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Kamikaze: Japanese Special Attack Weapons 1944-45
by Steven J. Zaloga
Osprey Publishing, 2011, 48 pages

The Japanese military developed a wide variety of suicide weapons in 1944 and 1945 in a desperate attempt to stop the Allied advance toward the home islands. This well-researched and well-organized book covers these weapons developed by the Navy and Army for use in suicide missions, euphemistically called special attacks (tokkō) in Japanese. Although limited in number of pages, this publication imparts a great deal of valuable information through its crisp narrative, summary data tables, historical photos, and well-drawn illustrations of weapons.

Steven Zaloga has written many books on military technology and history, such as Defense of Japan 1945 (2010) and Japanese Tanks 1939-45 (2007). His experience and thoroughness as an historian are reflected in his thoughtful comments about different special attack weapons, including ōka rocket-powered glider bombs, kaiten human torpedoes, and explosive motorboats. The two pages of Further Reading at the end list numerous sources Zaloga used in the book's preparation. This short book presents few new findings, and many details can be found in Robin Rielly's much longer history, Kamikaze Attacks of World War II (2010). However, this volume that is #180 in the New Vanguard series by Osprey Publishing effectively meets the series' goal of presenting the "design, development, operation and history of the machinery of warfare through the ages" in concise, focused books.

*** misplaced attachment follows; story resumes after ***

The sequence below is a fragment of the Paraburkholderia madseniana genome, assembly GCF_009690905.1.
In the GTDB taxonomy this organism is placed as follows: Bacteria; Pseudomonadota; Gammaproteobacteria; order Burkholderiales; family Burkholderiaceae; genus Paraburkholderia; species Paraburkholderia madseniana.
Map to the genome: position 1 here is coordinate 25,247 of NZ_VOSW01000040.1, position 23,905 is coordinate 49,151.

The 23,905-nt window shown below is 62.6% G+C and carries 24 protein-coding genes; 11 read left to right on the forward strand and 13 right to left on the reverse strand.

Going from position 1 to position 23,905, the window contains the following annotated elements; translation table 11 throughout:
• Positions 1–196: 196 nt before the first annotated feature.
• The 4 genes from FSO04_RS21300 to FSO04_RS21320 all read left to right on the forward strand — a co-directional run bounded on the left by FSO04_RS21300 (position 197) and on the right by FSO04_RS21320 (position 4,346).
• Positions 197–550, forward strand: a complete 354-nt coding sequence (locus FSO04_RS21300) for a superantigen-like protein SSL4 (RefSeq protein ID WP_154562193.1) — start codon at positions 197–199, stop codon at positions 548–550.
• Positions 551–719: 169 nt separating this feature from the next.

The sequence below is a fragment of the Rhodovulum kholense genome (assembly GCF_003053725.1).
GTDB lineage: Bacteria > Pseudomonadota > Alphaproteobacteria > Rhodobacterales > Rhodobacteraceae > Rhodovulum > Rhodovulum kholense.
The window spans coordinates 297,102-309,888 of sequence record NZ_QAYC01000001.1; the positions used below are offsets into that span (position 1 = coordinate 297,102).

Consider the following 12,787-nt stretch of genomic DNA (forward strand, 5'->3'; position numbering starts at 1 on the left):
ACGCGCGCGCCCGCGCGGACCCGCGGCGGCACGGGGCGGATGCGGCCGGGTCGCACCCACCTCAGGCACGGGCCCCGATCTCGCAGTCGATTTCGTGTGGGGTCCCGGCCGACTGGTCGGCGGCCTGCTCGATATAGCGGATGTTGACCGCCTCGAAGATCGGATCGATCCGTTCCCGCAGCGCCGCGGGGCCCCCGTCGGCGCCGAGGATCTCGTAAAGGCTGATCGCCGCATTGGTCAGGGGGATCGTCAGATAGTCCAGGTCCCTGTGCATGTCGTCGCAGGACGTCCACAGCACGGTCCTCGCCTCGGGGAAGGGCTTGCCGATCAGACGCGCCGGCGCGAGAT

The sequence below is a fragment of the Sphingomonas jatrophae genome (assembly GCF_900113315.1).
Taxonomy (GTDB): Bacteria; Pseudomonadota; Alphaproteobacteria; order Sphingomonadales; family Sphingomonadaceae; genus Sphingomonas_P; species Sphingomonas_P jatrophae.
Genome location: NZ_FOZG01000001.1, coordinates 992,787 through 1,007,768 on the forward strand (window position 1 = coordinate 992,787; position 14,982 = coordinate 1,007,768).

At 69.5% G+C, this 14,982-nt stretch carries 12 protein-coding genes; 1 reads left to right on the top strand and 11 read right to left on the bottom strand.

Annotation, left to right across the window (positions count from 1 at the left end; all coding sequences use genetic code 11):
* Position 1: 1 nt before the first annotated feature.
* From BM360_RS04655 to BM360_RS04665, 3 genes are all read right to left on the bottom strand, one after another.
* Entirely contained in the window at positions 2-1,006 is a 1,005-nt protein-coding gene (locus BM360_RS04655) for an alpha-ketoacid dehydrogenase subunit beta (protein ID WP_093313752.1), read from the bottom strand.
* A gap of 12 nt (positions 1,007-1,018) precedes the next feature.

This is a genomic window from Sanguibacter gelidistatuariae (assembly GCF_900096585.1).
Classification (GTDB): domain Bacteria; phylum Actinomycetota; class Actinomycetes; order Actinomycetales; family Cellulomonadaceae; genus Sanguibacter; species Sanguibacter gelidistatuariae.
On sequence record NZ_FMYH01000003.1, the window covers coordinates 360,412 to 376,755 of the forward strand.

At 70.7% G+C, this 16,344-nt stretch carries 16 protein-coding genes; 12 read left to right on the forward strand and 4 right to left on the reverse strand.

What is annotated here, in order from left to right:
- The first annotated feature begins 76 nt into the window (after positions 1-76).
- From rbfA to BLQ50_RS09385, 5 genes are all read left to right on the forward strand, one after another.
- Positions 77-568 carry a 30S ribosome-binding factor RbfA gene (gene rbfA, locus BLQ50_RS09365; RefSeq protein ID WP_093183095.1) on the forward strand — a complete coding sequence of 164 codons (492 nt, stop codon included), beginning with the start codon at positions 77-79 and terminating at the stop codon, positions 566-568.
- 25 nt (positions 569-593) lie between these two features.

The Introduction states that the book's focus will be on weapons designed specifically for special attacks. However, the narrative in the book's front section has quite a few pages on the general history of Japan's WWII aerial suicide attacks, most which were carried out by various types of conventional aircraft with minor modifications. While most likely outside the stated scope of this book, an in-depth analysis of how these different aircraft were converted for special attacks would provide valuable information more relevant to the majority of suicide missions carried out by the Japanese Navy and Army. Although conventional aircraft modifications generally do not get covered in the book, it does provide some details on the conversions of the Army's Ki-67 Hiryū (Peggy) and Ki-49 Donryū (Helen) bombers into special attack aircraft by arming them with large warheads. Many weapons discussed in the book were designed for special attacks but never made it into testing, production, or battle before the end of the war.

The title of Kamikaze does not exactly reflect the book's contents, since the Japanese used the name of Kamikaze (or Shinpū) only for the Japanese Navy's aerial special attack units. The Japanese Army also carried out many aerial special attacks but used other names (mainly Shinbu during the Battle of Okinawa), and both the Navy and Army had a variety of other special attack weapons not named Kamikaze. Unlike many other sources on Japan's WWII military operations, this book provides very detailed explanations and background information in the captions for the many historical photos and illustrations.

The paragraph on the Navy's two-man Model 5 Shinyō motorboat does not completely describe its use during the war. Zaloga writes (p. 38), "The only other major type built during the war was the Shinyō Type 5, which was intended to serve as a detachment leader's boat and so it was fitted with two engines and carried a 13mm heavy machine gun. The idea was that this boat would lead the attack, and provide covering fire for the rest of the detachment." The subject then abruptly shifts to the Army's explosive motorboats with no mention that starting in January 1945 many entire shinyō squadrons were formed with only two-man Model 5 boats. Each of these 47 squadrons had 25 two-man Model 5 boats. A shinyō squadron with one-man Model 1 Shinyō motorboats had about 50 Model 1 boats and four two-man Model 5 motorboats for the squadron's officers [1].


1. Kimata 1998, 200-1, 348-9.

Source Cited

Kimata, Jiro. 1998. Nihon tokkōtei senshi (History of Japan's special attack boats). Tōkyō: Kojinsha.